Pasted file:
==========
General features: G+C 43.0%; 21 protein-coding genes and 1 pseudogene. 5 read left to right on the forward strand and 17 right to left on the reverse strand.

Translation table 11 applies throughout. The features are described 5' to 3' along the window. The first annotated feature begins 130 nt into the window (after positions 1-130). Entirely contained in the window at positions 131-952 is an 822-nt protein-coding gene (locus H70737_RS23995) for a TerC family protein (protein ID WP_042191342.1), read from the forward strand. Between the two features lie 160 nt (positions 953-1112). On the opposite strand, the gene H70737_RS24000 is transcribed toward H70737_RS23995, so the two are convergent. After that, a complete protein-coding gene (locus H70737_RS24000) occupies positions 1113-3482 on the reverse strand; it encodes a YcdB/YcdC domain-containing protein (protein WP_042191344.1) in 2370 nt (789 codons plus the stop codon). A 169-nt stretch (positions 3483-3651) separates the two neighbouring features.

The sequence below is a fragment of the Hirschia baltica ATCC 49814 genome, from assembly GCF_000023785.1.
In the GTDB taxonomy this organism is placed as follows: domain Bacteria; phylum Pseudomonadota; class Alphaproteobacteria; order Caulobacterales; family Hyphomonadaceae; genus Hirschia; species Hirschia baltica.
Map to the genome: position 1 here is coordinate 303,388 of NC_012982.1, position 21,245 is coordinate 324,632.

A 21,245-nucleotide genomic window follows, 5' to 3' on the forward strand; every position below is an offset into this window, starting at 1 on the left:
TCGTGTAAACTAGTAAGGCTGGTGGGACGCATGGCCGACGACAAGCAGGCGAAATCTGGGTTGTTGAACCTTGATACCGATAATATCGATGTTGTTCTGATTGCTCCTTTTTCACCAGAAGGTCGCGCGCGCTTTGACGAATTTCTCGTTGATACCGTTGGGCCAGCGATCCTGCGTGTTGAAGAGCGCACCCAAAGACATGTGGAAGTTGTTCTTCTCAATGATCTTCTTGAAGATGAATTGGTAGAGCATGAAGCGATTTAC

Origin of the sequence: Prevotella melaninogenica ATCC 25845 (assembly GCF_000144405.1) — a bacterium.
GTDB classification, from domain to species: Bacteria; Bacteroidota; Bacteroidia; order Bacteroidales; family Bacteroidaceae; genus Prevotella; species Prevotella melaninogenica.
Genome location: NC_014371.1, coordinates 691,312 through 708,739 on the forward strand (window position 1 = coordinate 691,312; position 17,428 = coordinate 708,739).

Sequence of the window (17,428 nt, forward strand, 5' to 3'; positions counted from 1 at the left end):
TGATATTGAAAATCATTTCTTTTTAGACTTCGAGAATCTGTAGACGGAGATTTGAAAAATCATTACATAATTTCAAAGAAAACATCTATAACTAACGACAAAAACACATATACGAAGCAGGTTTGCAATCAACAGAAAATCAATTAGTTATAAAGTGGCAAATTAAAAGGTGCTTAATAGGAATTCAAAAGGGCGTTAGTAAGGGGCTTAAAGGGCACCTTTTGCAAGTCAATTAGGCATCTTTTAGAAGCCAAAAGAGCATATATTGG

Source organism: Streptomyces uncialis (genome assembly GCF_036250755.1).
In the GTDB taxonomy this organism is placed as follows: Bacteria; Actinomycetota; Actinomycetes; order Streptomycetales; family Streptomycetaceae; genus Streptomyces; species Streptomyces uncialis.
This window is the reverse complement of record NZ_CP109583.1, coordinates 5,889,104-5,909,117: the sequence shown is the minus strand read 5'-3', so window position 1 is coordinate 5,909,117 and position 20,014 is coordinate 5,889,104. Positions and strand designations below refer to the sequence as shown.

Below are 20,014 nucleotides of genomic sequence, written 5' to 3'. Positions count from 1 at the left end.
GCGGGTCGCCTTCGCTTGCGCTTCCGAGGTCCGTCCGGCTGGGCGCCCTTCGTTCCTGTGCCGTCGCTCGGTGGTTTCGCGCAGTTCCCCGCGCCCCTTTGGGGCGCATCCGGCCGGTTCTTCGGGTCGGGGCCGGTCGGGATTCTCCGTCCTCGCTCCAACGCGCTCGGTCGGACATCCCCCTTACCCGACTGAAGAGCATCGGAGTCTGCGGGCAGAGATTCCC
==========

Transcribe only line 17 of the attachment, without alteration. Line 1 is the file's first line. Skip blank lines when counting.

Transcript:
GCGGGTCGCCTTCGCTTGCGCTTCCGAGGTCCGTCCGGCTGGGCGCCCTTCGTTCCTGTGCCGTCGCTCGGTGGTTTCGCGCAGTTCCCCGCGCCCCTTTGGGGCGCATCCGGCCGGTTCTTCGGGTCGGGGCCGGTCGGGATTCTCCGTCCTCGCTCCAACGCGCTCGGTCGGACATCCCCCTTACCCGACTGAAGAGCATCGGAGTCTGCGGGCAGAGATTCCC